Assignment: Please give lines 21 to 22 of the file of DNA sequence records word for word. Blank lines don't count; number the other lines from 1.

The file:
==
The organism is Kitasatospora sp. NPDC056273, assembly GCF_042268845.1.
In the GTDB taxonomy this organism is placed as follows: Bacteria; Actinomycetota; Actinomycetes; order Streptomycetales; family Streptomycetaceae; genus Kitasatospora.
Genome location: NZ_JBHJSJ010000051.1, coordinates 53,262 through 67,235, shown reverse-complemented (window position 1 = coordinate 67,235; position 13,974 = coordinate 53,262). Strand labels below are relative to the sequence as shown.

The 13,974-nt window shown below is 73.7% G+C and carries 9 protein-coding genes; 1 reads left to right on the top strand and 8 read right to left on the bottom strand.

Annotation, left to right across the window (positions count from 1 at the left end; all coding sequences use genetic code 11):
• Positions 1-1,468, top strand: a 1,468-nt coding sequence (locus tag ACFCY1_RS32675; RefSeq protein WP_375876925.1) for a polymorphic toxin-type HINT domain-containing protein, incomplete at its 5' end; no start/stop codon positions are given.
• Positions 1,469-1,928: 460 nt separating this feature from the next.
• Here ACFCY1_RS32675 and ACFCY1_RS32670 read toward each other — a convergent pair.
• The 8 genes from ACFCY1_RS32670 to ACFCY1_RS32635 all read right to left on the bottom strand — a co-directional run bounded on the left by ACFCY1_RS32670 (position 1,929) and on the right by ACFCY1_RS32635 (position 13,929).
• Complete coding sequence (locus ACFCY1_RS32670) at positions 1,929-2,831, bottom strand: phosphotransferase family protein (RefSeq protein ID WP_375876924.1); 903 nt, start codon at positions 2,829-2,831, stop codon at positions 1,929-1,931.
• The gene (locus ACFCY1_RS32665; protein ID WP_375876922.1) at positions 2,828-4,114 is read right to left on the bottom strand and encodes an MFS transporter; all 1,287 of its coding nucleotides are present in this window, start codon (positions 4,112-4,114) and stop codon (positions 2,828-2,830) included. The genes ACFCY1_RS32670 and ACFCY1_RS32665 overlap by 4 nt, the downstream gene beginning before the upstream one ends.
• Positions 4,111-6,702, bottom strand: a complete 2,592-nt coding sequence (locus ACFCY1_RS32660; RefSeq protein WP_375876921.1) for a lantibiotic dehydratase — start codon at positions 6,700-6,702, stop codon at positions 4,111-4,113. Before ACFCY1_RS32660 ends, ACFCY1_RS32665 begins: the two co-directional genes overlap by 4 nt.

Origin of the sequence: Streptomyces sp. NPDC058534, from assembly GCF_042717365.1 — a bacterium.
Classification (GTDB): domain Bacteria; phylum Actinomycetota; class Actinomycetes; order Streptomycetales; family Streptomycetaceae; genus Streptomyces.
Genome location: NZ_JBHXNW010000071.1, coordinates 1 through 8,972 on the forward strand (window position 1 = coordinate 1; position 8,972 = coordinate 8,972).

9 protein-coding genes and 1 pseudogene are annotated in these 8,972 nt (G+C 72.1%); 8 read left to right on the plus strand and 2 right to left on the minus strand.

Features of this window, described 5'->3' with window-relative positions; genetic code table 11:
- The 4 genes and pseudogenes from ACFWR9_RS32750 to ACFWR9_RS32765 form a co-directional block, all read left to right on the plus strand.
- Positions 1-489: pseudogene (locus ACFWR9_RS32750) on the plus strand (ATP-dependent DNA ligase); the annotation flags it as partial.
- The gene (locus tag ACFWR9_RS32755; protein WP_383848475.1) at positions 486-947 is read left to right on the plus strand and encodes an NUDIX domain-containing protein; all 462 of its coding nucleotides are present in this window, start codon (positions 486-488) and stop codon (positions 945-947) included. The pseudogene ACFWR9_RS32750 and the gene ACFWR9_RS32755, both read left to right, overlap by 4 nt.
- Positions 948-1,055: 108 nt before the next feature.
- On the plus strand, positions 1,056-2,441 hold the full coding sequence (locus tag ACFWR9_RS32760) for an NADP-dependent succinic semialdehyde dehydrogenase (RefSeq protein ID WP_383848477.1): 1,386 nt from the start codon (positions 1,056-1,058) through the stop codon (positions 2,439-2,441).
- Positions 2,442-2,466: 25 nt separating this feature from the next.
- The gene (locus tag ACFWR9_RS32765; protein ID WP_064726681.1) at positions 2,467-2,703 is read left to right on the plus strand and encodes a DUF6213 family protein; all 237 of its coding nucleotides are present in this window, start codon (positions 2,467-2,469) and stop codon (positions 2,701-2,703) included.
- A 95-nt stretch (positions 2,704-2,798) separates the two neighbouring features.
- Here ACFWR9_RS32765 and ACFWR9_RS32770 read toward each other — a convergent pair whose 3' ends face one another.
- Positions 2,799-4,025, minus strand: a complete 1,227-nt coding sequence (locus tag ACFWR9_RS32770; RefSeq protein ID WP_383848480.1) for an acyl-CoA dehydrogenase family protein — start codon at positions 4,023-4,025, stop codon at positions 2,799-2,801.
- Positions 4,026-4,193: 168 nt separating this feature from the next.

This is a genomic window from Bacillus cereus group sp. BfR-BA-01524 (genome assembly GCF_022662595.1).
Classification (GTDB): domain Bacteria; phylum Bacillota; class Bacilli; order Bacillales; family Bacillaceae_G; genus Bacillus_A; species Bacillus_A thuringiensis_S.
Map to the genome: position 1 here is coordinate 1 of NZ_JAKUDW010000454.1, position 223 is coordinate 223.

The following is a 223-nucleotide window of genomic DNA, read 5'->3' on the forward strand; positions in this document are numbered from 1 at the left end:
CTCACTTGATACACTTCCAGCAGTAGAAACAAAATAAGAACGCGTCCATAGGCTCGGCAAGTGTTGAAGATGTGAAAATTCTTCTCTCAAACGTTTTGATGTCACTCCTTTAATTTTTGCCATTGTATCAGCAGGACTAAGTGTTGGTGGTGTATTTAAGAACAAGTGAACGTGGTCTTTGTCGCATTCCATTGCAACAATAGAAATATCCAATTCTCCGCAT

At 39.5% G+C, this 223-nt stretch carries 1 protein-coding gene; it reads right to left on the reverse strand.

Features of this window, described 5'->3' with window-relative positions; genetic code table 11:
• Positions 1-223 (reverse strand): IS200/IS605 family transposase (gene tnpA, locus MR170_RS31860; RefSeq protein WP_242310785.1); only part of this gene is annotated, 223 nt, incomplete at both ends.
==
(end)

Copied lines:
- Positions 948-1,055: 108 nt before the next feature.
- On the plus strand, positions 1,056-2,441 hold the full coding sequence (locus tag ACFWR9_RS32760) for an NADP-dependent succinic semialdehyde dehydrogenase (RefSeq protein ID WP_383848477.1): 1,386 nt from the start codon (positions 1,056-1,058) through the stop codon (positions 2,439-2,441).